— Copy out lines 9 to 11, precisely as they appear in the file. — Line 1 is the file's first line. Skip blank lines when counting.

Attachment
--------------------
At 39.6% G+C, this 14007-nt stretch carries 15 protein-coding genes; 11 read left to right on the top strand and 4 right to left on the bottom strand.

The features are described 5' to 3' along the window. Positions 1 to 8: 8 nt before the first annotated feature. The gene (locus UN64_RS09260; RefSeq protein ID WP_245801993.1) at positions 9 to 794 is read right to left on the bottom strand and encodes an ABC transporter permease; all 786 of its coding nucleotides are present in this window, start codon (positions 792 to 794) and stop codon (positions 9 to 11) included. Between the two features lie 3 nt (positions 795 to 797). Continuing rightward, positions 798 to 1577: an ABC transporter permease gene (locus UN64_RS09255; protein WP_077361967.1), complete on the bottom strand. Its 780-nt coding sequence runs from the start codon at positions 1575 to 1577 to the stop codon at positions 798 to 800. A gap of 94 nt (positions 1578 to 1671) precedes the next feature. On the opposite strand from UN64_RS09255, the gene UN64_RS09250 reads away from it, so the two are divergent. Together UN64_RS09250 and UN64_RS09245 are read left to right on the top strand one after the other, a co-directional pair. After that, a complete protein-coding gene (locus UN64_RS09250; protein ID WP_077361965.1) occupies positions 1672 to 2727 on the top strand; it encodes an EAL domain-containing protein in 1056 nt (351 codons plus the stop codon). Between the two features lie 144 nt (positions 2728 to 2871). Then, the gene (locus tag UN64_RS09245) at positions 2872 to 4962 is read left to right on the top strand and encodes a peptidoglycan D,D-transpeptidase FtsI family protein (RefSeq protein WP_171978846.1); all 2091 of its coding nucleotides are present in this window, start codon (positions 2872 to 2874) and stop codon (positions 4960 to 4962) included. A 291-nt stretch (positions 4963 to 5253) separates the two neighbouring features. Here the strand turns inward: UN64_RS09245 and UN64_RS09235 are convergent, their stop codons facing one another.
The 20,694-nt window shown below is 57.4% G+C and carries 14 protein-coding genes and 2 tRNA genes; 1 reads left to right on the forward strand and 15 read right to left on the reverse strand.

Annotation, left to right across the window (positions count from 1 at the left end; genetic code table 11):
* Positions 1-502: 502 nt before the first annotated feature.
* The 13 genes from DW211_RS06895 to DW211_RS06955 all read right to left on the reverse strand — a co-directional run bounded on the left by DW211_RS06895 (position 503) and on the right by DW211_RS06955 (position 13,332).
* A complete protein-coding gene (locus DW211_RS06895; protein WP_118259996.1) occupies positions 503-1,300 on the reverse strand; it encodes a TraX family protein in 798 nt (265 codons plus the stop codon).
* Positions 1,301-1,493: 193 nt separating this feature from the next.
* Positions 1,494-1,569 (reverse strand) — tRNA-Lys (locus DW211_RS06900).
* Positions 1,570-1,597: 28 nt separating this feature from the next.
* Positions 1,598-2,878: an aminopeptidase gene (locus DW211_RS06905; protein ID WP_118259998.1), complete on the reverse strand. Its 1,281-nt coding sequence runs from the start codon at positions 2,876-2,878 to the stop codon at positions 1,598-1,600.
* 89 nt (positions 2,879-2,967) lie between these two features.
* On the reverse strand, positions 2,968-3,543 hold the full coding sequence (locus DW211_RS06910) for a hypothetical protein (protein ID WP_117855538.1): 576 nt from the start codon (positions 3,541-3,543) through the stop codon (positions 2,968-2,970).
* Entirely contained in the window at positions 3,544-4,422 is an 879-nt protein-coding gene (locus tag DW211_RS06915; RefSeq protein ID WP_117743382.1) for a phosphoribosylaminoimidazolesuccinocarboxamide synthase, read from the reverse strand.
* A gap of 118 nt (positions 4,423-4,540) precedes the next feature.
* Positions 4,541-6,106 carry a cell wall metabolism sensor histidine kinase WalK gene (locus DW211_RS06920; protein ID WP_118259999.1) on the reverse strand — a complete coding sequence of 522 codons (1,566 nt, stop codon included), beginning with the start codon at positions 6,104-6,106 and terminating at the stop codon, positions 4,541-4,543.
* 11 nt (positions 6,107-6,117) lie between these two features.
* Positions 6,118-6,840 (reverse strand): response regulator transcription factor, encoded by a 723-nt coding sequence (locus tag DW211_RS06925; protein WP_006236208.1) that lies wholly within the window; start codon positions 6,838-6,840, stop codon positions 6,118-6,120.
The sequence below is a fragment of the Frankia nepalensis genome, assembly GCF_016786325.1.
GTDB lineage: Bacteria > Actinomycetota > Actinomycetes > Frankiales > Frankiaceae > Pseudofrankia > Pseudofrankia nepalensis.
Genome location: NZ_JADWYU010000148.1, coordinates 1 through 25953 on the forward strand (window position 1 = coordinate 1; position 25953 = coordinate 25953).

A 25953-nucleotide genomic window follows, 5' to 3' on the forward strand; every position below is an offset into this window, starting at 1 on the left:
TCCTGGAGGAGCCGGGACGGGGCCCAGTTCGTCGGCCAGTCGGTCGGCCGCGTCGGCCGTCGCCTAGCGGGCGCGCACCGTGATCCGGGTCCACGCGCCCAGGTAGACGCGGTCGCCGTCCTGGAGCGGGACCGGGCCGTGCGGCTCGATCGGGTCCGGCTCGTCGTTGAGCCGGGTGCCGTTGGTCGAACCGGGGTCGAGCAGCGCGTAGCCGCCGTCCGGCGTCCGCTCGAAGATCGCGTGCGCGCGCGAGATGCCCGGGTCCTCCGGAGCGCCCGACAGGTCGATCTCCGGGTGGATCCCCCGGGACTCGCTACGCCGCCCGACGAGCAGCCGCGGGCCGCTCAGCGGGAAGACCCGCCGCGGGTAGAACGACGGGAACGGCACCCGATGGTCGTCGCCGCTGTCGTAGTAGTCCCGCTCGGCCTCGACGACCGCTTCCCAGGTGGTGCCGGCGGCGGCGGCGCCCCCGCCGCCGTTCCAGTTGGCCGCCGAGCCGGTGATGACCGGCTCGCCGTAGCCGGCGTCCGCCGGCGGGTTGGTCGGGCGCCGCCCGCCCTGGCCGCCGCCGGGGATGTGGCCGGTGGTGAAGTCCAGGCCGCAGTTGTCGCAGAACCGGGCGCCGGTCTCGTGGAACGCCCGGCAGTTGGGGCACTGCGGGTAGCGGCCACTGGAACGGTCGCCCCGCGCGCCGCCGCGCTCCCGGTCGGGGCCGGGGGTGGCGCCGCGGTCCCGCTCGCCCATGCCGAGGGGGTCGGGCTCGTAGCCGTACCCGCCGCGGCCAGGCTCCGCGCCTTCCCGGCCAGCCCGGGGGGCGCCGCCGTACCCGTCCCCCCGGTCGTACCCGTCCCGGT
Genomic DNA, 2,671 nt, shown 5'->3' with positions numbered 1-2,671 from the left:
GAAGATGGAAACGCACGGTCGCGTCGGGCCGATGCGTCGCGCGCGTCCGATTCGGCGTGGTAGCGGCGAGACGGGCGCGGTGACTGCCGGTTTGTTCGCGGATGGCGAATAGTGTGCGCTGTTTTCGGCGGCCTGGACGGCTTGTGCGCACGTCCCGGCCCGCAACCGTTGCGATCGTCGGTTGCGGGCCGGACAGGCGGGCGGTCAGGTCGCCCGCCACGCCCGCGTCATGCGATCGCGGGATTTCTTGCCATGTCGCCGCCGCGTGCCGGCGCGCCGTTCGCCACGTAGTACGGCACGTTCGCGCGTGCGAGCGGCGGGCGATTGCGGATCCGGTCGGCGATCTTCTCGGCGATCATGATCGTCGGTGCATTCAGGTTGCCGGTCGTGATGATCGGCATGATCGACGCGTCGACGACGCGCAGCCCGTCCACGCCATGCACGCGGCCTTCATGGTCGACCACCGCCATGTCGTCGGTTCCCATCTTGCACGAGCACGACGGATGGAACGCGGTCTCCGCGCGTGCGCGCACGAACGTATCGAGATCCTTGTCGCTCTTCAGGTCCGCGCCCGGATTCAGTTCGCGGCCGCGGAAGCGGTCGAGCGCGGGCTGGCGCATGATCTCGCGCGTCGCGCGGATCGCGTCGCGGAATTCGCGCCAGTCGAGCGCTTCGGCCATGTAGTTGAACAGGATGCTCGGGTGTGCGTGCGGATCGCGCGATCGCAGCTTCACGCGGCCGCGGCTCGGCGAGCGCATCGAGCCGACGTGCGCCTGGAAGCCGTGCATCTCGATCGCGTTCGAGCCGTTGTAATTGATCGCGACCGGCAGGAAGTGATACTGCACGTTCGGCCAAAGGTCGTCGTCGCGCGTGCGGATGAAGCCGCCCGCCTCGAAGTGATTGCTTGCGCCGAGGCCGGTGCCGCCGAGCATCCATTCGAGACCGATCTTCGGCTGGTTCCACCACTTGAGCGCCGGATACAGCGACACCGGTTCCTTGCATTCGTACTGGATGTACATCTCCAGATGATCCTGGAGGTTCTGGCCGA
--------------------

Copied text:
* Positions 1,494-1,569 (reverse strand) — tRNA-Lys (locus DW211_RS06900).
* Positions 1,570-1,597: 28 nt separating this feature from the next.
* Positions 1,598-2,878: an aminopeptidase gene (locus DW211_RS06905; protein ID WP_118259998.1), complete on the reverse strand. Its 1,281-nt coding sequence runs from the start codon at positions 2,876-2,878 to the stop codon at positions 1,598-1,600.